Animal welfare: Is it a divine or moral imperative?

Animals do not have rights, but we have duties towards them. We must not cause them unnecessary pain or emotional distress.

Rabbi Jonathan Sacks,

Former UK Chief Rabbi Lord Jonathan Sacks
Former UK Chief Rabbi Lord Jonathan Sacks
Reuters

Animals are part of God’s creation. They have their own integrity in the scheme of things. We now know that they are far closer to human beings than philosophers like Descartes thought. This would not have been news to the heroes of the Bible.

Abraham, Moses, and David were all shepherds who lived their formative years watching over and caring for animals. That was their first tutorial in leadership, and they knew that this was one way of understanding God Himself (“The Lord is my shepherd” ).

Judaism also reminds us of what we sometimes forget: that the moral life is too complex to summarize in a single concept like “rights.” Alongside rights, there are duties, and there can be duties without corresponding rights.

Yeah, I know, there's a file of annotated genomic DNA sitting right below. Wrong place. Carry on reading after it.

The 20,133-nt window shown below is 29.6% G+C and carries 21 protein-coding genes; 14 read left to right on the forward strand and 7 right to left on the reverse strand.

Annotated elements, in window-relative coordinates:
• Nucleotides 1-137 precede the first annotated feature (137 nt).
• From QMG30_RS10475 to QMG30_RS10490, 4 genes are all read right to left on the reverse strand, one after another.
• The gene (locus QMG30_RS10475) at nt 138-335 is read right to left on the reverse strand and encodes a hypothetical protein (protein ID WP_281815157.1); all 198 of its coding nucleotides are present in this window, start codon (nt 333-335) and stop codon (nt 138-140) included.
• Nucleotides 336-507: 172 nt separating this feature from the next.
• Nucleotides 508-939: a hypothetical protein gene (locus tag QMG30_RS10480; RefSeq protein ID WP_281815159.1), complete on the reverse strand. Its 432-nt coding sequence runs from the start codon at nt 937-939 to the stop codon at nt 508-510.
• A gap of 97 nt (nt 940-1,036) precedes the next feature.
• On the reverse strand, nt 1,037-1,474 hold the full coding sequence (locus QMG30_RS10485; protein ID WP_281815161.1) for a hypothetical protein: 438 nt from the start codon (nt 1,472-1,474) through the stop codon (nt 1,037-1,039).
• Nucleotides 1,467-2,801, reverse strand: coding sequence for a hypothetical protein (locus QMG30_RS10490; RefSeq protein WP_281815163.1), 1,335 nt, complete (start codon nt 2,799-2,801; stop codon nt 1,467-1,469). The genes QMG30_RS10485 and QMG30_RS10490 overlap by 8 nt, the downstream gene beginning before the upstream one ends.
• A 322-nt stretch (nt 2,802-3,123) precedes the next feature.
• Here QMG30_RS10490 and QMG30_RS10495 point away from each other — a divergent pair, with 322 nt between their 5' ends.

Animals do not have rights, but we have duties towards them. As several laws in Parshat Ki Teitse and elsewhere make clear, we must not cause them unnecessary pain or emotional distress.

As we saw last week in the case of environmental legislation in Shoftim, Genesis 1 gives us the mandate to “subdue” and “rule” creation, including animals, but Genesis 2 gives us the responsibility to “serve” and “guard.” Animals may not have rights but they have feelings, and we must respect them if we are to honor our role as God’s partners in creation.




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